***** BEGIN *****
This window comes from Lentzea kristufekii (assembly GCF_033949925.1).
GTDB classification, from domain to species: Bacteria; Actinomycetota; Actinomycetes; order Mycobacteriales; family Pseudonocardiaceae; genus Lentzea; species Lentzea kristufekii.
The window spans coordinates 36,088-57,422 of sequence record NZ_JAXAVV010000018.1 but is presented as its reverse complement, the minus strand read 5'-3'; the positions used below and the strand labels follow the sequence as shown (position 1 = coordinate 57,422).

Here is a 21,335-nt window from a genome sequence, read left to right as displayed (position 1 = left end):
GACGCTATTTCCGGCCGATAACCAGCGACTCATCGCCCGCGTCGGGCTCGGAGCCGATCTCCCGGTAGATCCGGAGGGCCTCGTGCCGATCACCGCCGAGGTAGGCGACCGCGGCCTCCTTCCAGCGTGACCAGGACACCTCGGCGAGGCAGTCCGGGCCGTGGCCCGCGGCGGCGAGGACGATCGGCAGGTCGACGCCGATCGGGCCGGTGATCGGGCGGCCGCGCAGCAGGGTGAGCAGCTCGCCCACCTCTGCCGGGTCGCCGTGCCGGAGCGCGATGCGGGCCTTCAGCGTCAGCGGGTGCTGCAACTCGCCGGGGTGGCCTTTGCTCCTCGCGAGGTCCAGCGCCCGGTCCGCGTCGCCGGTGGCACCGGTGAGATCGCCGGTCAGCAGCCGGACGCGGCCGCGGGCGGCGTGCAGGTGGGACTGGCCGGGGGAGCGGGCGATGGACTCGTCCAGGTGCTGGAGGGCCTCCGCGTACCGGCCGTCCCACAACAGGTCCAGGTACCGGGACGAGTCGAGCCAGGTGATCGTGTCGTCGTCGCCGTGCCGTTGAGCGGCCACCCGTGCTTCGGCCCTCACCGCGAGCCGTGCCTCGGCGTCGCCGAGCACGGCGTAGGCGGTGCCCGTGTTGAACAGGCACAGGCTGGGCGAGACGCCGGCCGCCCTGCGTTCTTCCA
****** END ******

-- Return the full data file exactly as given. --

This window comes from Lentzea kristufekii (assembly GCF_033949925.1).
GTDB classification, from domain to species: Bacteria; Actinomycetota; Actinomycetes; order Mycobacteriales; family Pseudonocardiaceae; genus Lentzea; species Lentzea kristufekii.
The window spans coordinates 36,088-57,422 of sequence record NZ_JAXAVV010000018.1 but is presented as its reverse complement, the minus strand read 5'-3'; the positions used below and the strand labels follow the sequence as shown (position 1 = coordinate 57,422).

Here is a 21,335-nt window from a genome sequence, read left to right as displayed (position 1 = left end):
GACGCTATTTCCGGCCGATAACCAGCGACTCATCGCCCGCGTCGGGCTCGGAGCCGATCTCCCGGTAGATCCGGAGGGCCTCGTGCCGATCACCGCCGAGGTAGGCGACCGCGGCCTCCTTCCAGCGTGACCAGGACACCTCGGCGAGGCAGTCCGGGCCGTGGCCCGCGGCGGCGAGGACGATCGGCAGGTCGACGCCGATCGGGCCGGTGATCGGGCGGCCGCGCAGCAGGGTGAGCAGCTCGCCCACCTCTGCCGGGTCGCCGTGCCGGAGCGCGATGCGGGCCTTCAGCGTCAGCGGGTGCTGCAACTCGCCGGGGTGGCCTTTGCTCCTCGCGAGGTCCAGCGCCCGGTCCGCGTCGCCGGTGGCACCGGTGAGATCGCCGGTCAGCAGCCGGACGCGGCCGCGGGCGGCGTGCAGGTGGGACTGGCCGGGGGAGCGGGCGATGGACTCGTCCAGGTGCTGGAGGGCCTCCGCGTACCGGCCGTCCCACAACAGGTCCAGGTACCGGGACGAGTCGAGCCAGGTGATCGTGTCGTCGTCGCCGTGCCGTTGAGCGGCCACCCGTGCTTCGGCCCTCACCGCGAGCCGTGCCTCGGCGTCGCCGAGCACGGCGTAGGCGGTGCCCGTGTTGAACAGGCACAGGCTGGGCGAGACGCCGGCCGCCCTGCGTTCTTCCA